Things to do at La Mitad del Mundo

Just by looking at the name “Ecuador” you can guess its location on a map, correct? Ecuador straddles the equatorial line, so one of its attractions is visiting the “Middle of the World” or la Mitad del Mundo. So, mis amigos, I’ve created a list of things you can do if you visit the equator in Ecuador!

Cuy (although this photograph was taken in Baños, Ecuador and not la MDM).
Cuy (although this photograph was taken in Baños, Ecuador and not la MDM).
  1. Try some cuy. There are many locations in and around la MDM where cuy is sold. If you’re wondering, “What is cuy?” let me tell you that it is a delicious meat eaten in Ecuador that tastes like chicken… except it’s guinea pig. You have to try it at least once. I’ll assure you that I was skeptical at first because I know a lot of people own a pet guinea pig. But just so you know, one of my friends here has a pet guinea pig back in the states, but he still tried cuy and loved it! Recommendation: Eat cuy at Restaurante Pueblita located outside of la MDM in a town called Pomasqui. I’ve heard that this is the best cuy place.
  2. Visit the Museo Intiñan. This museum will take you through a tour of the animals in the Ecuadorian rainforest, the process of making a shrinking head, the living spaces of a group of indigenous peoples of the rainforest, and many other surprises. You’ll be able to take a picture at the equator standing on both hemispheres! Also, if you ask, you could get the chocolate tour which lets you see the chocolate-making process and you can sample some chocolate bits.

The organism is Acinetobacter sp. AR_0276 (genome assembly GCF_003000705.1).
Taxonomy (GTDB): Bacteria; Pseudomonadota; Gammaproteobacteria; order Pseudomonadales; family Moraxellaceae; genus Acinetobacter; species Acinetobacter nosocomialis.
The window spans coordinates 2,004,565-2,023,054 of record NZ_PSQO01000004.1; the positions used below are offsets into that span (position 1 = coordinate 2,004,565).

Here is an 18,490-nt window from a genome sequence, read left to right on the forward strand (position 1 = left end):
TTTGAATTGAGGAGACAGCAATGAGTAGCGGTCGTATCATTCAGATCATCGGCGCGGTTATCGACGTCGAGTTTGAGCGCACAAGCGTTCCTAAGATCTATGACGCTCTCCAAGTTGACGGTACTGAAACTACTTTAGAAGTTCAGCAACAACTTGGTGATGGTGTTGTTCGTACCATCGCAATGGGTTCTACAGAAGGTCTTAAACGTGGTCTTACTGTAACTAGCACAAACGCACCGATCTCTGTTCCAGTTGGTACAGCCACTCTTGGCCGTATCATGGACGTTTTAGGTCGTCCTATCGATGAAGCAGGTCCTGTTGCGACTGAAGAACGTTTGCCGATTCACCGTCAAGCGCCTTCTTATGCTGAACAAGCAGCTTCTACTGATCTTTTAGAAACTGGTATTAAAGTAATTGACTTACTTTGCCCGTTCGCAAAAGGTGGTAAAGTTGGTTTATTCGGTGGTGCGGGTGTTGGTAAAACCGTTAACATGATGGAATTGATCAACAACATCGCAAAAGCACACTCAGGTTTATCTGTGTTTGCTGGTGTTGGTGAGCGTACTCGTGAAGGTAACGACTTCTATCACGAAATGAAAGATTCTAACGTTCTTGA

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  3. Balance an egg on a the head of a nail. This is also done at Intiñan as part of the tour. But the cool part is that if you actually get it to balance, you get a little diploma that states your accomplishment. It took me only two tries to balance the egg and feel like an equatorial champion.

    "Successfully Balanced an Egg" ft. my friend's thumb.
    “Successfully Balanced an Egg” ft. my friend’s thumb.
  4. See the UNASUR building. This building is only a few years old and was used earlier this year to hold the UNASUR conference. UNASUR is the Union of South American Nations, and their event hosted the presidents of the South American countries as well as some of the Central American presidents. Outside of the building are the flags of all of the South American nations.